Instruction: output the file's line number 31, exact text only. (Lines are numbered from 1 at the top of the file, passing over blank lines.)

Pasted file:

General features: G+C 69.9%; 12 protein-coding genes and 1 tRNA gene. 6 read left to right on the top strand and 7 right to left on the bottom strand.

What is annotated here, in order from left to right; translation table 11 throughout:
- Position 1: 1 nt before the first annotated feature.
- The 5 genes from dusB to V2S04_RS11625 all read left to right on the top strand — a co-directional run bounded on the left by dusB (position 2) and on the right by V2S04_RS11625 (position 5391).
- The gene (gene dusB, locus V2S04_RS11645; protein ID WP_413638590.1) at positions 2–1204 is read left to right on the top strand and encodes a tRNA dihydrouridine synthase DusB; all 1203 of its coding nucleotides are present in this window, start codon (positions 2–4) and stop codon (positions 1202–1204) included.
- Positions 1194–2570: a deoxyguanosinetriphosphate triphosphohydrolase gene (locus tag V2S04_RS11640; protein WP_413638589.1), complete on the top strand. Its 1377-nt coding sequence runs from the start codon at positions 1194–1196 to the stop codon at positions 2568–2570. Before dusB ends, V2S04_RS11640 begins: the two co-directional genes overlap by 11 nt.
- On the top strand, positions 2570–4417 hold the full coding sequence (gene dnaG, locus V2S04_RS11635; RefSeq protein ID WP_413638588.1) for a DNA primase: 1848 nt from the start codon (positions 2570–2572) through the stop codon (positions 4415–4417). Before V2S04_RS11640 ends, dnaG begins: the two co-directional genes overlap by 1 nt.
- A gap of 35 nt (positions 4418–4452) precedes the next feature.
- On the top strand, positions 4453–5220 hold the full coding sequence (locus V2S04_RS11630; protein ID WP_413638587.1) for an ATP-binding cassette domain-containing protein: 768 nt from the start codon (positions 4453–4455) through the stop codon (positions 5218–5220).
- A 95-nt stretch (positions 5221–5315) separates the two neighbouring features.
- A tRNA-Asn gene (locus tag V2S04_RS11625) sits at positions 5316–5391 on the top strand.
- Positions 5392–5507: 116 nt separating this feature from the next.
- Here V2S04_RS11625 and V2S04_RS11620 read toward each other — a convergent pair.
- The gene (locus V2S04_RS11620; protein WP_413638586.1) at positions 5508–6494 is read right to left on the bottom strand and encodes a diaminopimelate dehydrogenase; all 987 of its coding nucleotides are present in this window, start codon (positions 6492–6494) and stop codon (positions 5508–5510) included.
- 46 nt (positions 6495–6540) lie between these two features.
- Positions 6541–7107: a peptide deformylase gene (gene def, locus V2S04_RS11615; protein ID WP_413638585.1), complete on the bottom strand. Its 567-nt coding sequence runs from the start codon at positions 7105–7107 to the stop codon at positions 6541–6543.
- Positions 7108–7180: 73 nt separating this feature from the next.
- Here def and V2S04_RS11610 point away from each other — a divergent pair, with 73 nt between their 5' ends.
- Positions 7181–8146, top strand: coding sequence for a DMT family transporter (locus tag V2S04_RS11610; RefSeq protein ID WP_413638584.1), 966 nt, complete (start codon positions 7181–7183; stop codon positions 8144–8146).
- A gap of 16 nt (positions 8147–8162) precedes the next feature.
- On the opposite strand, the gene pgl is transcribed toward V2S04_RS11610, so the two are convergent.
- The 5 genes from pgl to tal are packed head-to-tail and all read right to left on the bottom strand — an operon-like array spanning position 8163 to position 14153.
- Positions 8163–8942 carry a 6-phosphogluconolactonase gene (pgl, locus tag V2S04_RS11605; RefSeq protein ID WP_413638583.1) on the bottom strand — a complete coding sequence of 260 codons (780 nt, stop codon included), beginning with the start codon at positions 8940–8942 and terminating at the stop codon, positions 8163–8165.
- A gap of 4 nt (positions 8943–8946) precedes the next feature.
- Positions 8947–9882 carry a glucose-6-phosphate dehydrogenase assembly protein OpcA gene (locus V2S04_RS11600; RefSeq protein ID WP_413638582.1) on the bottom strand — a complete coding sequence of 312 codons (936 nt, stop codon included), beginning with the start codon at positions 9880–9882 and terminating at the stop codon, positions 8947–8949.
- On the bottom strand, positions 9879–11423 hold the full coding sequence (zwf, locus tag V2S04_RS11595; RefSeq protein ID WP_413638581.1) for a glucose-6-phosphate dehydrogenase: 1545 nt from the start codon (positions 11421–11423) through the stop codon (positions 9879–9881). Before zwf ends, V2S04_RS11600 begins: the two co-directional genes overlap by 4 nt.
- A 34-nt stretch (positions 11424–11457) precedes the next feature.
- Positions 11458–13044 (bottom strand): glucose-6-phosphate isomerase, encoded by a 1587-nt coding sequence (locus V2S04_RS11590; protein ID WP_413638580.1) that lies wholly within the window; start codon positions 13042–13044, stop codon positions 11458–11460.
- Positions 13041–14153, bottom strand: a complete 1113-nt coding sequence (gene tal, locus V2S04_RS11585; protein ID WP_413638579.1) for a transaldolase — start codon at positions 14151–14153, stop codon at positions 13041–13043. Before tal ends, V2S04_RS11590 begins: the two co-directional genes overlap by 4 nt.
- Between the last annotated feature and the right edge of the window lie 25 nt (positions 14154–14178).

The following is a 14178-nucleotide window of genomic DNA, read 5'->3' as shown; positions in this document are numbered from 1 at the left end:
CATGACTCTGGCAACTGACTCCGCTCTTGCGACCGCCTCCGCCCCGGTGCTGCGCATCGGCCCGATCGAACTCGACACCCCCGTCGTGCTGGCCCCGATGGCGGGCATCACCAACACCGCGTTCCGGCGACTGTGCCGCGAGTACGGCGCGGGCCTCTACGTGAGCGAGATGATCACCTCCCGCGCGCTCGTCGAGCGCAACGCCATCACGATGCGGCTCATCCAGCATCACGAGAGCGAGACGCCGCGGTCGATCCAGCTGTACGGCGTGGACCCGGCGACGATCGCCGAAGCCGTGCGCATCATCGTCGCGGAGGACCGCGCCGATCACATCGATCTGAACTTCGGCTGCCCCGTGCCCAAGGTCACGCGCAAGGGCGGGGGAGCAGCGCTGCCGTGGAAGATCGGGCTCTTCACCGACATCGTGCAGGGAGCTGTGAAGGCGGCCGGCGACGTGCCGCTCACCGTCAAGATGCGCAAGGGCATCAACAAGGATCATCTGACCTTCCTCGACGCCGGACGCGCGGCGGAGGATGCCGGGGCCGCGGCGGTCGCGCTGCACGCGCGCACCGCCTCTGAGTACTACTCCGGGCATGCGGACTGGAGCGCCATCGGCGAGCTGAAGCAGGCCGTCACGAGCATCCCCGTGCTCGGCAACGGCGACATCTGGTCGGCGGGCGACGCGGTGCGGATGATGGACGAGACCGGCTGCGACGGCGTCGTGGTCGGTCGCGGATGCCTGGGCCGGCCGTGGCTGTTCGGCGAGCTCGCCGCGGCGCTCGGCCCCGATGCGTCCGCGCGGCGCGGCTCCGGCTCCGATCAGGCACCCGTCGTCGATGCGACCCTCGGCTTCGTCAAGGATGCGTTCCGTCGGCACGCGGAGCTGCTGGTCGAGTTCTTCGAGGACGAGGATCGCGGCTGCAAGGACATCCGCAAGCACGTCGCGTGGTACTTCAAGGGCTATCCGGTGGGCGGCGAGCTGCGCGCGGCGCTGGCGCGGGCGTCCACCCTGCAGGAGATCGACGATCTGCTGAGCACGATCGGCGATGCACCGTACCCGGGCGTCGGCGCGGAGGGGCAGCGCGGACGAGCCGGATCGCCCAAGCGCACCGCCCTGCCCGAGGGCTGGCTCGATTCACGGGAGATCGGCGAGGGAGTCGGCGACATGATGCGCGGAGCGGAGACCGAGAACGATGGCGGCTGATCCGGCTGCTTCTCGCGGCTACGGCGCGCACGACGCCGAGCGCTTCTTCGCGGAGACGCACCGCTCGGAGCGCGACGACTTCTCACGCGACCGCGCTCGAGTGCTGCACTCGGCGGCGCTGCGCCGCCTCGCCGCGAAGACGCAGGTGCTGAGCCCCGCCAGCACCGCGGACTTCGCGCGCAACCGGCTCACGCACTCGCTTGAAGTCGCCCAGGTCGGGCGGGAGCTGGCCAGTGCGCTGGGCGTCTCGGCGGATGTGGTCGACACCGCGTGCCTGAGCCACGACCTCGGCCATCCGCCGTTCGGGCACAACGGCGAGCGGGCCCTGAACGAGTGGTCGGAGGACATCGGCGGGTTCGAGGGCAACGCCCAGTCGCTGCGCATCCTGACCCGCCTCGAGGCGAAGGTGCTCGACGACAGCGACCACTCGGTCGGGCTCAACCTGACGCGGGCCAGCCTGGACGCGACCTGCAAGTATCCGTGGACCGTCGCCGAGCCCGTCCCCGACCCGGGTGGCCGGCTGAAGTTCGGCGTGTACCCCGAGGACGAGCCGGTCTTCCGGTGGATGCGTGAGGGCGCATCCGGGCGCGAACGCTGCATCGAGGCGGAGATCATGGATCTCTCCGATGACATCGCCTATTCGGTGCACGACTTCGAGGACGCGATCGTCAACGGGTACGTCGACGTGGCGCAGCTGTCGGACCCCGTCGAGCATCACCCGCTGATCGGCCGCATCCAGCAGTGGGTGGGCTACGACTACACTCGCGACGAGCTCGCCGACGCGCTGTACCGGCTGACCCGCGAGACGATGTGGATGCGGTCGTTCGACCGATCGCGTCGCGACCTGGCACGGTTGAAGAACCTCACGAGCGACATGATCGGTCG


The following is a 14178-nucleotide window of genomic DNA, read 5'->3' as shown; positions in this document are numbered from 1 at the left end: